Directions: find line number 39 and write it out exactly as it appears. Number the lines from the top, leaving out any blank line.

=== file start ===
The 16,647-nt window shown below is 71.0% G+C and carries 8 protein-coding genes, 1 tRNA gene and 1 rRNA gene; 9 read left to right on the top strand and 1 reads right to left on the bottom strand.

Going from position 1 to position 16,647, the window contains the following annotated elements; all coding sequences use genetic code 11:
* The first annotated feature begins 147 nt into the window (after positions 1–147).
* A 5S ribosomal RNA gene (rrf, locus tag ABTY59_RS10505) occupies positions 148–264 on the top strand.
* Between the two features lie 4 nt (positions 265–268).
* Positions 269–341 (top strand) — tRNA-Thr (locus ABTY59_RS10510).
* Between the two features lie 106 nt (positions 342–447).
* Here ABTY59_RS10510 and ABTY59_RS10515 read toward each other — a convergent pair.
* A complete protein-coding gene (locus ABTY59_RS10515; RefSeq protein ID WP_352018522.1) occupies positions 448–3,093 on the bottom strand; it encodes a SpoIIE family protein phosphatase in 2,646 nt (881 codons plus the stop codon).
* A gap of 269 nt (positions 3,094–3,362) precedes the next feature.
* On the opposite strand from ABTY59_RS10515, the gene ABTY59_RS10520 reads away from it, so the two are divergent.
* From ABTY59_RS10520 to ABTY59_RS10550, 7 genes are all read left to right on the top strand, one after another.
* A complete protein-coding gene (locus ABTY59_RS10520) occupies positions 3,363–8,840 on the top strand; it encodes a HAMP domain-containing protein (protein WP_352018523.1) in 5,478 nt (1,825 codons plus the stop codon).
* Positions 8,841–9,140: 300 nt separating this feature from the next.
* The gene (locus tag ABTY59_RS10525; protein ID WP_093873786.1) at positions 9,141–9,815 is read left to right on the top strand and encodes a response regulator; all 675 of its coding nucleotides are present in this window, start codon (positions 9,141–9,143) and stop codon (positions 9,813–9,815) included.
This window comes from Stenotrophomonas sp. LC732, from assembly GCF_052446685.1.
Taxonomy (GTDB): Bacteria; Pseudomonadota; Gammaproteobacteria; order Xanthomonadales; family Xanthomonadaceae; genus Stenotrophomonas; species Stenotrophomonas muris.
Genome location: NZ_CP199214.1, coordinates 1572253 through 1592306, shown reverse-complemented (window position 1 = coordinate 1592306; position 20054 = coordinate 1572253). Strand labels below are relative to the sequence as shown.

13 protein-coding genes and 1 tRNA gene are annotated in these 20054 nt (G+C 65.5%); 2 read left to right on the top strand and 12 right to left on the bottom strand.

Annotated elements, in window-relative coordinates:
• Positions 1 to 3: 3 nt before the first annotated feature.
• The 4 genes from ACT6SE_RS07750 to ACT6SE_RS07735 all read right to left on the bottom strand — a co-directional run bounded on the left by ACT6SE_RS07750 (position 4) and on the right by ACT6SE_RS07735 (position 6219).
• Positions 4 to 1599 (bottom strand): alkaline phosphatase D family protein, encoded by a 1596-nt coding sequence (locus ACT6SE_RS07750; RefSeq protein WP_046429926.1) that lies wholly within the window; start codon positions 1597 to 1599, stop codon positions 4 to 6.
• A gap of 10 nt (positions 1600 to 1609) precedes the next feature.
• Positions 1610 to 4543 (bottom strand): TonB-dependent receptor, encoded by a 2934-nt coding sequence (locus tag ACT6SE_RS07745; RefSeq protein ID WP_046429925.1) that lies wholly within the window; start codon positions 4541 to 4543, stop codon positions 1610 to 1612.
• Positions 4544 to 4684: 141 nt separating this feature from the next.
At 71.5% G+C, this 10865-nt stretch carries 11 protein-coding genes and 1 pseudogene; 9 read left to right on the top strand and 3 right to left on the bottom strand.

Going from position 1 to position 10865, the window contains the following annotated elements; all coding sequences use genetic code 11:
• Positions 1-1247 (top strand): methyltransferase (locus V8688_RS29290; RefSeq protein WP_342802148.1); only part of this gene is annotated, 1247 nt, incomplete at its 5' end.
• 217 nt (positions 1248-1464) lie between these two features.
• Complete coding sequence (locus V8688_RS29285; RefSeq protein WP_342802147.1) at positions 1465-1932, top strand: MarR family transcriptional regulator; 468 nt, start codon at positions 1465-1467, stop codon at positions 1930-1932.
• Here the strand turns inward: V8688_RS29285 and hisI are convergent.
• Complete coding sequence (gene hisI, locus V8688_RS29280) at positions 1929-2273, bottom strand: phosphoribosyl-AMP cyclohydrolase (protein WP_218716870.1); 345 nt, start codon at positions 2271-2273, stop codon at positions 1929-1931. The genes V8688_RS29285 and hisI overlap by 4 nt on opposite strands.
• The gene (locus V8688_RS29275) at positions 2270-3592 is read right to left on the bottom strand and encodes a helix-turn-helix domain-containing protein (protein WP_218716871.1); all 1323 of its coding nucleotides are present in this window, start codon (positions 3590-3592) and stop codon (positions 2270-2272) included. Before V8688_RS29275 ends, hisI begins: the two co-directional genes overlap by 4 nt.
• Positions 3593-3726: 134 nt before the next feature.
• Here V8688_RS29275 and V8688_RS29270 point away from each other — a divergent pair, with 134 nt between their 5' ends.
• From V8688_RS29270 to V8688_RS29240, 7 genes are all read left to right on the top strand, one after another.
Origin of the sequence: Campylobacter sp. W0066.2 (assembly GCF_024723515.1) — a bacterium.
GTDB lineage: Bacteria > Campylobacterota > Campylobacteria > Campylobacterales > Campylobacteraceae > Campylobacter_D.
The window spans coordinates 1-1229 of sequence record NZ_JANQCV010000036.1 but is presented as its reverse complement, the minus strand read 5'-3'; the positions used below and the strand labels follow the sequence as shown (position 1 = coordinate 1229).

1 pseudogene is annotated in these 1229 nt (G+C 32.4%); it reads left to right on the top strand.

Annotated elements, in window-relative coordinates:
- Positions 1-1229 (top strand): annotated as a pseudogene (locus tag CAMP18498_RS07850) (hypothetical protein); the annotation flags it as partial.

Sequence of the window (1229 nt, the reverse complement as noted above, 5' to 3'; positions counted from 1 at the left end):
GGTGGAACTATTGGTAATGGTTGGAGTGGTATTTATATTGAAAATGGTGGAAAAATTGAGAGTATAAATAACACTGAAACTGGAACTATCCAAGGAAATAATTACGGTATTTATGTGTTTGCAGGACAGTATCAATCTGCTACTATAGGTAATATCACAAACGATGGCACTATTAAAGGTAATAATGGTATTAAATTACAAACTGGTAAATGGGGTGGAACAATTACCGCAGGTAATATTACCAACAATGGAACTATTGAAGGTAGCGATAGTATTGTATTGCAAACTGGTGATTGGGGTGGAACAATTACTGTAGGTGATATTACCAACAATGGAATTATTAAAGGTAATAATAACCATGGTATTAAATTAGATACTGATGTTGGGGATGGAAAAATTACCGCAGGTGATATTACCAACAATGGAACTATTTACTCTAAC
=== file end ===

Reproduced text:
GTDB lineage: Bacteria > Campylobacterota > Campylobacteria > Campylobacterales > Campylobacteraceae > Campylobacter_D.